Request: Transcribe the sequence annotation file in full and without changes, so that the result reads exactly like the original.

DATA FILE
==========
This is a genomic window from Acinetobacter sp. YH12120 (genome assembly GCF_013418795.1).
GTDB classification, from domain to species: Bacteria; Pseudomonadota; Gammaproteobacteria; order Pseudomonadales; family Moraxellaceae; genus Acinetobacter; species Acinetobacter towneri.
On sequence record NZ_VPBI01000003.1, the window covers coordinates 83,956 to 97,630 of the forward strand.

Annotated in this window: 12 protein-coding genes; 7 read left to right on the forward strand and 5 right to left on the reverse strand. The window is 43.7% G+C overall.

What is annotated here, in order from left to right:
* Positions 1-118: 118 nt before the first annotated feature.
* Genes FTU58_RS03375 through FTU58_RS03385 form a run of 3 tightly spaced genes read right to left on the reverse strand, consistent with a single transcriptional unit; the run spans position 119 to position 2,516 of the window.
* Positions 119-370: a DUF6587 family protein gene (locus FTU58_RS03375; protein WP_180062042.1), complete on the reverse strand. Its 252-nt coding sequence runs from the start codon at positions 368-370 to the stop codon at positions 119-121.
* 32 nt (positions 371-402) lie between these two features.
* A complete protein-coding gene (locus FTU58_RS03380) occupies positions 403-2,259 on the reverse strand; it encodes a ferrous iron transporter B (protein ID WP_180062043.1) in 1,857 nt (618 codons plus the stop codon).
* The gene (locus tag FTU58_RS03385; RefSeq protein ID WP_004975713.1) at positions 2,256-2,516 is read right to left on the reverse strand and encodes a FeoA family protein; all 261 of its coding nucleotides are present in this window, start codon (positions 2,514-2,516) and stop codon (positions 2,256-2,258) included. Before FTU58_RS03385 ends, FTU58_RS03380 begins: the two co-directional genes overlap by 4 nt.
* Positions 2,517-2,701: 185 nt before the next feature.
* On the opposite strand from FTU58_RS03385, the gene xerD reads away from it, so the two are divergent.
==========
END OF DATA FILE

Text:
This is a genomic window from Acinetobacter sp. YH12120 (genome assembly GCF_013418795.1).
GTDB classification, from domain to species: Bacteria; Pseudomonadota; Gammaproteobacteria; order Pseudomonadales; family Moraxellaceae; genus Acinetobacter; species Acinetobacter towneri.
On sequence record NZ_VPBI01000003.1, the window covers coordinates 83,956 to 97,630 of the forward strand.

Annotated in this window: 12 protein-coding genes; 7 read left to right on the forward strand and 5 right to left on the reverse strand. The window is 43.7% G+C overall.

What is annotated here, in order from left to right:
* Positions 1-118: 118 nt before the first annotated feature.
* Genes FTU58_RS03375 through FTU58_RS03385 form a run of 3 tightly spaced genes read right to left on the reverse strand, consistent with a single transcriptional unit; the run spans position 119 to position 2,516 of the window.
* Positions 119-370: a DUF6587 family protein gene (locus FTU58_RS03375; protein WP_180062042.1), complete on the reverse strand. Its 252-nt coding sequence runs from the start codon at positions 368-370 to the stop codon at positions 119-121.
* 32 nt (positions 371-402) lie between these two features.
* A complete protein-coding gene (locus FTU58_RS03380) occupies positions 403-2,259 on the reverse strand; it encodes a ferrous iron transporter B (protein ID WP_180062043.1) in 1,857 nt (618 codons plus the stop codon).
* The gene (locus tag FTU58_RS03385; RefSeq protein ID WP_004975713.1) at positions 2,256-2,516 is read right to left on the reverse strand and encodes a FeoA family protein; all 261 of its coding nucleotides are present in this window, start codon (positions 2,514-2,516) and stop codon (positions 2,256-2,258) included. Before FTU58_RS03385 ends, FTU58_RS03380 begins: the two co-directional genes overlap by 4 nt.
* Positions 2,517-2,701: 185 nt before the next feature.
* On the opposite strand from FTU58_RS03385, the gene xerD reads away from it, so the two are divergent.